All the hard work of getting the contract and completing the project has just been spent on cold coffee and looking at cat videos.

Write down your expenses in a spread sheet, monthly contracts, travel expenses and analyse your outgoings. Can you lower your phone tariff? Is there a weekly bus ticket? Try and see where you can make savings and do this at least every 3 months to keep on top of it.

Shop til you Drop

The internet is a wondrous place. Whether you work from a bedroom in inner city New York or a remote hut in Scotland you all have access to the same online stores.

Hardware, software, promotional material etc. can all be bought online and delivered in a relatively short space of time.

If you are getting ready to kit out your new office or just looking for a new laptop use the power of Google and eBay. You will be amazed at the cost savings. Here are some of the keywords I use when searching for cheaper alternatives:

  • discount software/ hardware
  • reconditioned
  • stock clearance
  • previous model search (e.g. iPhone 2/3/4)
  • eBay item "name"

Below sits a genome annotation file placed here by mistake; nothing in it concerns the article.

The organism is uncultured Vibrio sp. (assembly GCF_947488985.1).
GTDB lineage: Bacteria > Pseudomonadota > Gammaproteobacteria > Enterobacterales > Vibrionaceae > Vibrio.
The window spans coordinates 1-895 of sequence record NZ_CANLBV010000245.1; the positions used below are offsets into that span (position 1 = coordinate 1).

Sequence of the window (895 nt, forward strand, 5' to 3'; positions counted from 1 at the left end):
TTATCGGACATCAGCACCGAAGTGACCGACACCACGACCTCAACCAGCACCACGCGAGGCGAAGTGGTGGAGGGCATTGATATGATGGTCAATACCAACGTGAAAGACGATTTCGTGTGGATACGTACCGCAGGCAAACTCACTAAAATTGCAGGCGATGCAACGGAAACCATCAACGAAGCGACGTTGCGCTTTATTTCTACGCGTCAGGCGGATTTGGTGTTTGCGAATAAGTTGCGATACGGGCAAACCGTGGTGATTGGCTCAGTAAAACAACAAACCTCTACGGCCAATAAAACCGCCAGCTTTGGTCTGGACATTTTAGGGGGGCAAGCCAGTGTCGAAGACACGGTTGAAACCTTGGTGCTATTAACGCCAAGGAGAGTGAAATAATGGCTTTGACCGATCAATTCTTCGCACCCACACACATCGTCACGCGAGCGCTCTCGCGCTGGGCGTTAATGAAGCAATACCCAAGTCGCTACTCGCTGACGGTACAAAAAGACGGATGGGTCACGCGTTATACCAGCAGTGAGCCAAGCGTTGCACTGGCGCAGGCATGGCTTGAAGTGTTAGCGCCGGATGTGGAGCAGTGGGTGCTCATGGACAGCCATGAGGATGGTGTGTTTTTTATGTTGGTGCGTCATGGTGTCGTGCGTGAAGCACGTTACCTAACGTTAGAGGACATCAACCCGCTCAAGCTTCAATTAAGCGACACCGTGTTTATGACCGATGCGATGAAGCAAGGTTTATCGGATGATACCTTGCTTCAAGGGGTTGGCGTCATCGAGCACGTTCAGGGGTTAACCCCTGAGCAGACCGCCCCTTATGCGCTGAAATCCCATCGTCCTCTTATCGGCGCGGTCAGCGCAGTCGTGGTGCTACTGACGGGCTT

• Google store "name"
Even with the cost of delivery I would expect a good 25%-30% saving.

Don't Spend Money, Spend Time

You have skills, knowledge and a business based around these. Can you find companies you need products and services from who would be interested in a trade of services?

It can be something really simple, maybe in return for a frappicappichino you will write a review on Foursquare of their amazing coffee house. To you, it is a 5 or 10 minute review but to the coffee house it is a glowing endorsement of their establishment for a cost of about £2.

Trades are a great way to exchange desirable skills, you want X, they want Y. Try and think of other companies who you have offered services to but turned you down, can you offer a trade instead?

Every penny saved is a penny earned

Keep in mind that money is a resource. If you can reduce your costs and increase your income through trades and revenue your company has a far better chance of becoming a success.